“There is no time to waste,” because societies must be equipped to deal with global warming, says British government climatologist Peter Stott… Read the full article on the Weather 360 blog at The

‘Global Weirding’: Extreme Climate Events Dominate The Summer:

A heatwave in Russia is sparking wildfires that are driving residents from Moscow and devastating the country’s wheat crop. A fifth of Pakistan is underwater and millions are deluged by floods in Asia. Another heatwave is torturing Mexico and the East Coast of the United States. An incomprehensibly large chunk of ice has broken off a glacier in Greenland, the most significant climate event there in 50 years.

Most scientists caution that no single event can be tied specifically to increased greenhouse gases in the atmosphere. But climate-change deniers quickly point to the first snowfall in winter as evidence against global warming. If that’s the standard, the extreme climate events all across the globe must say something about whether climate change is already upon us. Indeed, the regularity of the events is beginning to undermine the descriptor “extreme”. Extreme is the new normal…Read the full article on The Huffington Post.

Jersey Shore: Dead Fish Wash Ashore in Thousands For Second Time This Week On East Coast:

NBC Philadelphia reports that tens of thousands of dead menhaden fish washed ashore Wednesday on a New Jersey beach along Delaware Bay.

The incident is strikingly similar to an occurrence from Monday, when thousands of dead menhaden also washed ashore over 200 miles away in Fairhaven, MA…To read the full article, go to The Huffington Post.

And, by Marine toxicologist and Exxon Valdez survivor Rikki Ott:  Seafood Safety and Politics Don’t Mix: Opening of Gulf Fisheries At Odds with Evidence of Harm

I have been in the Gulf since May 3 and have witnessed the outbreak of a public-health epidemic as the oil and dispersant came ashore. Every day now, former workers, Gulf coast residents, and visitors share similar stories with me of respiratory problems, central nervous system problems, chemical sensitivities, or bad skin rashes after exposure to air or water in the Gulf — predictable illnesses from chemical exposure, all of which were avoidable given adequate warning and protection.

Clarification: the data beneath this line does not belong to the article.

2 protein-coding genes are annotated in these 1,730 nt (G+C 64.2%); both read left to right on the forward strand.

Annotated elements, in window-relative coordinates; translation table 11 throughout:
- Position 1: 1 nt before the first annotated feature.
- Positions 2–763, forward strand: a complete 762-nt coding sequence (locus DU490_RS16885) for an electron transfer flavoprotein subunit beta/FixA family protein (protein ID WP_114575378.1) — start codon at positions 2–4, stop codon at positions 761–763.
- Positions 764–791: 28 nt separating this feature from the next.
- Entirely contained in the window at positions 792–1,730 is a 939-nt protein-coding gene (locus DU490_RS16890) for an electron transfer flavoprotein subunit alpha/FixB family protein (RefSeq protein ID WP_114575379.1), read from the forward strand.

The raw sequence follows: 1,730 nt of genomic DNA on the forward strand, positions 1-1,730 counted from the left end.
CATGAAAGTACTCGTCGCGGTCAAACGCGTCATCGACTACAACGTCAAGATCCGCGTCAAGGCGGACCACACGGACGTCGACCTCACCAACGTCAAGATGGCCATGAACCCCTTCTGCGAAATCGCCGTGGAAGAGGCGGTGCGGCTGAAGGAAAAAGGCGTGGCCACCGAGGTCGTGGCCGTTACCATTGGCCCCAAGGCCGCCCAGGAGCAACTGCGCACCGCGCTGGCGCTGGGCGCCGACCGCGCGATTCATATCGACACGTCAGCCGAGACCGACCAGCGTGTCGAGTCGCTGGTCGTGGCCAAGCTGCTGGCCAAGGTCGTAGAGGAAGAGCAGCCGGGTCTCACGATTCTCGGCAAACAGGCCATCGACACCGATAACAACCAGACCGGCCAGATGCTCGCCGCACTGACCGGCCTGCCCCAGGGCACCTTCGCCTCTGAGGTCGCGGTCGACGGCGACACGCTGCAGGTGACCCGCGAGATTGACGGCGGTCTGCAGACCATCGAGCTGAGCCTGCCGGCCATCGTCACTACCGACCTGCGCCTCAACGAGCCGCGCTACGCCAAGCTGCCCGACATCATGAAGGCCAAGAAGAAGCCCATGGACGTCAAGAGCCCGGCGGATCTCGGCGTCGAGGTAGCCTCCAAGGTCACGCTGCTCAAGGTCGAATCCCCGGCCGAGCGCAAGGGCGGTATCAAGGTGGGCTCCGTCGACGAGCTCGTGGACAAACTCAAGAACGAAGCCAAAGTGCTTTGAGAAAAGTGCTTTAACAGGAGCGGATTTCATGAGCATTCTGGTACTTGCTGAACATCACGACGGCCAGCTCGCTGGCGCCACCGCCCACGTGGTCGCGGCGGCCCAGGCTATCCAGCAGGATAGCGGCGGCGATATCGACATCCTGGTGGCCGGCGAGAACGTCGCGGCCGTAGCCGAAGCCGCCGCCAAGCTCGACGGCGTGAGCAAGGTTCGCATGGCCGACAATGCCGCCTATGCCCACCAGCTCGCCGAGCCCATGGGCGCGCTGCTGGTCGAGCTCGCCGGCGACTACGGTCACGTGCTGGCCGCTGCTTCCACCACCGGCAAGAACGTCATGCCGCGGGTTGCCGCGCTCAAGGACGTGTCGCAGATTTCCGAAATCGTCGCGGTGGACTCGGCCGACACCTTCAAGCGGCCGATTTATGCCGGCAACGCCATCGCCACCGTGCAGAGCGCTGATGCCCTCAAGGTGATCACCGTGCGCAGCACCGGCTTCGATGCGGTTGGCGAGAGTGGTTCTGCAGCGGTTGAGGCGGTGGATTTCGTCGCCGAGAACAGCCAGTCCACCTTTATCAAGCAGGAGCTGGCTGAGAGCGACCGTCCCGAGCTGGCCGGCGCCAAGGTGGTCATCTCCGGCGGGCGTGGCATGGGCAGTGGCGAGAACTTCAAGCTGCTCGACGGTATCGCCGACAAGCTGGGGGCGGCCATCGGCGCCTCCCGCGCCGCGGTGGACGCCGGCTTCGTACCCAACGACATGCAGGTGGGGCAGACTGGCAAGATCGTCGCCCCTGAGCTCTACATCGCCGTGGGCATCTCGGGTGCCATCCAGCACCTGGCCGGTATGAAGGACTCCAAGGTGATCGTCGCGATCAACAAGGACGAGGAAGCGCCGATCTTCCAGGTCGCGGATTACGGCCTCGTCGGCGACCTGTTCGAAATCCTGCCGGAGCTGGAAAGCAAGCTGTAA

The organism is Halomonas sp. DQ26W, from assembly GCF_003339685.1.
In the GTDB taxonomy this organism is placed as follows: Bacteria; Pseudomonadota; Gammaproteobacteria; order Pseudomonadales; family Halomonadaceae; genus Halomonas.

Stories of illnesses persist despite assurances from four federal agencies — the Environmental Protection Agency, the Occupational Safety and Health Administration, the National Institute for Occupational Safety and Health, and the U.S. Coast Guard — that no levels of oil or dispersant measured in Gulf water or air were found to be unsafe.

I try to focus on the positive things that each of us can do to make the planet a better, not a worse, place for the next generation, so I apologize if you are feeling overwhelmed or despairing.  Each of us can make a difference – but we do need to acknowledge how bad things have gotten so that a sense of urgency accompanies our actions. See Bill McKibbon’s latest post, We’re Hot As Hell and We’re Not Going to Take It Any More. Remember Joe Romm’s words: “Get informed, get outraged, and then get politically active.”  If you need ideas, head over to and sign up to join or organize a work party on 10/10/10 – be part of the global “get to work on climate change” party.

Global Warming: When You Feel It, It’s Already Too Late


More links:

We Can’t Wish Away Climate Change” NYTimes.February 27,2010

Connect the Dots: Oil Disaster in the Gulf and Record-Smashing Floods in Tennessee

Pakistan Floods Kill More Than 800

I am away this week on a low-carbon canoe trip in Woodland Caribou Provincial Park. Enjoy the video!